I do believe the heat is on.
Take that, you ninnyhammer!
RELEASE DATE: 07/01/89 – (JP)
1989 – (US)
09/90 – (EU)
Last Battle is the Mega Drive’s first beat-em-up and it is ridiculous. Bad guys literally fly off the screen once you hit them. The protagonist can kick away any projectiles launched at him, including knives, axes, and missiles. When the protagonist powers up, he rips his shirt off and remains shirtless until the next chapter. His interactions with supporting characters read like mistranslated text from some ancient myth (Aarzak: “What’s the matter!” Gene: “I want to become a hero!”). Bosses are destroyed with lightning punches too fast for the eye to process. While the brawling itself plays like 8-bit leftovers, Last Battle is too absurd not to appreciate.
Sock it to me, baby!
You play Aarzak, a slow moving brute with a god complex. Your mission is to destroy Garokk, one of many creatures threatening your homeland (the massive wall of text shown at the beginning of the game explains the surprisingly convoluted plot, but it’s not necessary to enjoy the fisticuffs). To combat Garokk and his minions, Aarzak has a punch, a kick, and a jump kick. The more enemies he defeats, the more Power he acrues via a bar at the bottom of the screen. Once the Power bar fills up to a certain point, Aarzak tears his shirt off. His biceps and glutes are reborn with extra mass, and with additional mass comes!… a slightly stronger punch, kick, and a jump kick. If he really wants to be taken seriously as a god, he’ll have to expand his move list.
Last Battle contains four chapters, with each chapter having about 8-9 mini-stages. Each chapter has a map that’s laid out similarly to the NES classic, Bionic Commando. Once you complete the chapter’s first stage, you can proceed in any direction the game allows; stages do not have to be linearly completed. The majority of stages are like vignettes: short bouts where you fight hordes of kamikaze mystery men amidst Middle Eastern landscapes. There are also arena boss battles, some of which need to be fought before you proceed to the next chapter; villages where you talk to people; and labyrinths that contain deadly traps. While you can progress several different directions after you complete a stage, it’s best to plot out your potential route at the beginning of the chapter. Otherwise, you risk fighting through the same stages over and over and losing precious health.
Aarzak has the right to choose.
And your health is precious. You have one life, no continues (there’s a code to continue from your current chapter, but you can look that up on your own). While your health bar is a decent size, your strength is considerable; enemy hits don’t take off that much damage. Each stage has a lot of enemies, though, so don’t fight sloppy just ’cause they’re weaker than you. As you progress, you’ll run into seemingly important characters who will extend your health bar and give you more defense. If you want to get your health bar completely refilled, however, you’ll have to trudge through the labyrinths. Yes, they take forever to walk through, thanks to Aarzak’s all-the-time-in-the-world gait, but they’re also the only place in the game where your health can be restored.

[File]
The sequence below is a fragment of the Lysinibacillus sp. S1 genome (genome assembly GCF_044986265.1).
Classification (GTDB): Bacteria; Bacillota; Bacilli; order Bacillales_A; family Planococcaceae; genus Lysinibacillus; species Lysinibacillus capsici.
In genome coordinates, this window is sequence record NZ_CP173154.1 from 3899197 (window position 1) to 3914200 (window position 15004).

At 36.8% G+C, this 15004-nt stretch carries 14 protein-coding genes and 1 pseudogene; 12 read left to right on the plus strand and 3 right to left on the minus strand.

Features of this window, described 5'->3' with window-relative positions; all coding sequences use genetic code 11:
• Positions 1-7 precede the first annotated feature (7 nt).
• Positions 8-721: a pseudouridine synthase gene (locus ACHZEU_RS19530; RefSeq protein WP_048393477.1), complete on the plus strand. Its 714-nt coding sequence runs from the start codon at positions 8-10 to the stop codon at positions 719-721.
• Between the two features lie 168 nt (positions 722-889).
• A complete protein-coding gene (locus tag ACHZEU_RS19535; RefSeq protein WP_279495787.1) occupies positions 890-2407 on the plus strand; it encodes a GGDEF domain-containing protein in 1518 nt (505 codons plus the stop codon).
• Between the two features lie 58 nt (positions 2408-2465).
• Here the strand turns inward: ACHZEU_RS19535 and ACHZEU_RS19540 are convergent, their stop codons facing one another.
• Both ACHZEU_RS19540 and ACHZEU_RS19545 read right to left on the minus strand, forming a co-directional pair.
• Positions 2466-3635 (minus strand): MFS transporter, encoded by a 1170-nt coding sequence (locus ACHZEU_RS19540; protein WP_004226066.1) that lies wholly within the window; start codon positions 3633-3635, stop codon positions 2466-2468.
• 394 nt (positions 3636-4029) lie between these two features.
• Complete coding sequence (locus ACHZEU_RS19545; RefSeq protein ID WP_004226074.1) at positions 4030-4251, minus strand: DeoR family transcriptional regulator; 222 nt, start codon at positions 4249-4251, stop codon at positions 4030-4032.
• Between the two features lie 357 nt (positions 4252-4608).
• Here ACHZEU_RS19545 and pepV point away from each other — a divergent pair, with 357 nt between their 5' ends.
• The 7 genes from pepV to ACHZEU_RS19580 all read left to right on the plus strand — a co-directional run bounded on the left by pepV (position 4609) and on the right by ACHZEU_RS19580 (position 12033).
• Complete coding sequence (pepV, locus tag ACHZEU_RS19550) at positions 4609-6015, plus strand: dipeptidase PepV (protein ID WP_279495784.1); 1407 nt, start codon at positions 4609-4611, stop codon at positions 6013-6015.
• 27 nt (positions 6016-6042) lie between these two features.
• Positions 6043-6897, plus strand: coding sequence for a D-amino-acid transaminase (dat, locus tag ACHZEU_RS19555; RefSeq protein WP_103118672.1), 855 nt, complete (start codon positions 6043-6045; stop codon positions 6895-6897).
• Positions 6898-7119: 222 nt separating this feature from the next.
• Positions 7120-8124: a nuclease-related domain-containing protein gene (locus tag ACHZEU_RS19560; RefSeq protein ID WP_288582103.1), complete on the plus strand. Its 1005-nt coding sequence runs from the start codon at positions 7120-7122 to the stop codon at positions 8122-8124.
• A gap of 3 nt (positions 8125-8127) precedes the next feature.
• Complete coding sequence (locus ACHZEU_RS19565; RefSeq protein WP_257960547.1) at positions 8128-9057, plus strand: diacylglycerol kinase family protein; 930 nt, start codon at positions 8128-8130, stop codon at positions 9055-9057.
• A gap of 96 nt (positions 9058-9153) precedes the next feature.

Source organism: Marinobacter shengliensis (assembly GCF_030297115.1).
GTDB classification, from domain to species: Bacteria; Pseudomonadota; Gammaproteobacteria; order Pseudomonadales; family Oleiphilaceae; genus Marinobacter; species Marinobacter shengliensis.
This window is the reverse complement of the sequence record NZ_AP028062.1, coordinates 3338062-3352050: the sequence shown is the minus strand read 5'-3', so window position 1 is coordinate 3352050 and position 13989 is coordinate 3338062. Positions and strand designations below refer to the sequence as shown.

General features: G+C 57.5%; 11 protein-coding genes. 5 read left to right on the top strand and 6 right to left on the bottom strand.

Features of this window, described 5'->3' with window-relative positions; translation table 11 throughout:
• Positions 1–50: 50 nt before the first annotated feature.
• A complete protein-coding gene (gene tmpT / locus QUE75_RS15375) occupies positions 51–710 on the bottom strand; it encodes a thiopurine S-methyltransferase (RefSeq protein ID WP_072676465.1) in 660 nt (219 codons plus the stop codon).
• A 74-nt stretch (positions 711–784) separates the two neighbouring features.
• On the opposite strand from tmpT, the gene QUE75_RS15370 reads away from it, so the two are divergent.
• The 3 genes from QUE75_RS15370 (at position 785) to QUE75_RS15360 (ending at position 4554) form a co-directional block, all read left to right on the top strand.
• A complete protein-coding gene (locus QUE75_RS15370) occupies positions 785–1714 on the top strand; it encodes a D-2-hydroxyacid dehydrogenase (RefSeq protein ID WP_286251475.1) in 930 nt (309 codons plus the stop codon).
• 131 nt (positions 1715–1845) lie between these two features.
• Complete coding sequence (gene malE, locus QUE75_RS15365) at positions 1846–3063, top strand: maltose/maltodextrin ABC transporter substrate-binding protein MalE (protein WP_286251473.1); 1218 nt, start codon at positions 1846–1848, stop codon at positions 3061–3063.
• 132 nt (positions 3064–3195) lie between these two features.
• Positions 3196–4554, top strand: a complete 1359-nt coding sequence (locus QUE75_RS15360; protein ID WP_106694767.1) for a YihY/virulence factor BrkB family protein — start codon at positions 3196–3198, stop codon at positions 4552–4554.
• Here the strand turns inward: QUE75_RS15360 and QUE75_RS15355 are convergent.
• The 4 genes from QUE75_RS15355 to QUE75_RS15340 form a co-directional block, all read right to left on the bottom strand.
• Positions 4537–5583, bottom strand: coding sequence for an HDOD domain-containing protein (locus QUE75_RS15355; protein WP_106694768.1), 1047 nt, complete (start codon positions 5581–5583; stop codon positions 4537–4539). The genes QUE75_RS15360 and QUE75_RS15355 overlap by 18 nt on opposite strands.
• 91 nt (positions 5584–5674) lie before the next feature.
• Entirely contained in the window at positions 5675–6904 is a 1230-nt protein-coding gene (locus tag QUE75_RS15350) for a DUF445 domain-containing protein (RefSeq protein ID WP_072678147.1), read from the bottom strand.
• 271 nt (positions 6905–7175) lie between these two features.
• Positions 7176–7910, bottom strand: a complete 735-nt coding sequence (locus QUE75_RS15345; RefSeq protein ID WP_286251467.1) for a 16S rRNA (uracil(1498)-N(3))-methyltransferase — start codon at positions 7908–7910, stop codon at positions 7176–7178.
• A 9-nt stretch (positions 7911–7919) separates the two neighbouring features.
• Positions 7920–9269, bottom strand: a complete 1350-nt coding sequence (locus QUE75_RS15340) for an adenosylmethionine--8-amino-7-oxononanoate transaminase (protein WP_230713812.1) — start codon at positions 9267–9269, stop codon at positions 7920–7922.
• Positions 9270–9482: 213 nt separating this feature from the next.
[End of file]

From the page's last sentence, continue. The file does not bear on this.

“You neon pirates are no match for my shirtlessness!”
Last Battle is actually a sequel to the Master System’s divisive Black Belt, though you wouldn’t know it to look at them. Both games were originally Hokuto no Ken (“Fist of the North Star”) titles in Japan. While Black Belt received considerable graphical and content changes for its Western release, Last Battle came over mostly intact, save for minor details (palette swaps for bosses) and one significant difference. In Hokuto no Ken, when you hit bad guys, their heads shoot off and blood spurts out their neck; in Last Battle, they go flying backwards when hit. Even though Sega was the first to include blood in their console games, this change doesn’t surprise me. Last Battle was released in 1989, games were mostly clean, and Sega had yet to establish themselves in the marketplace as the “mature” gaming company.
That should do it.
The fighting in Last Battle is clunky, and the spotty hit detection will have you occasionally bounce between enemies like some beefy pinball. Once you learn enemy patterns and accept that Aarzak is now and forever slow, Last Battle blossoms into over-the-top, nonsensical brilliance. There’s no denying that the Mega Drive/Genesis would see better brawlers, but few were this outrageous.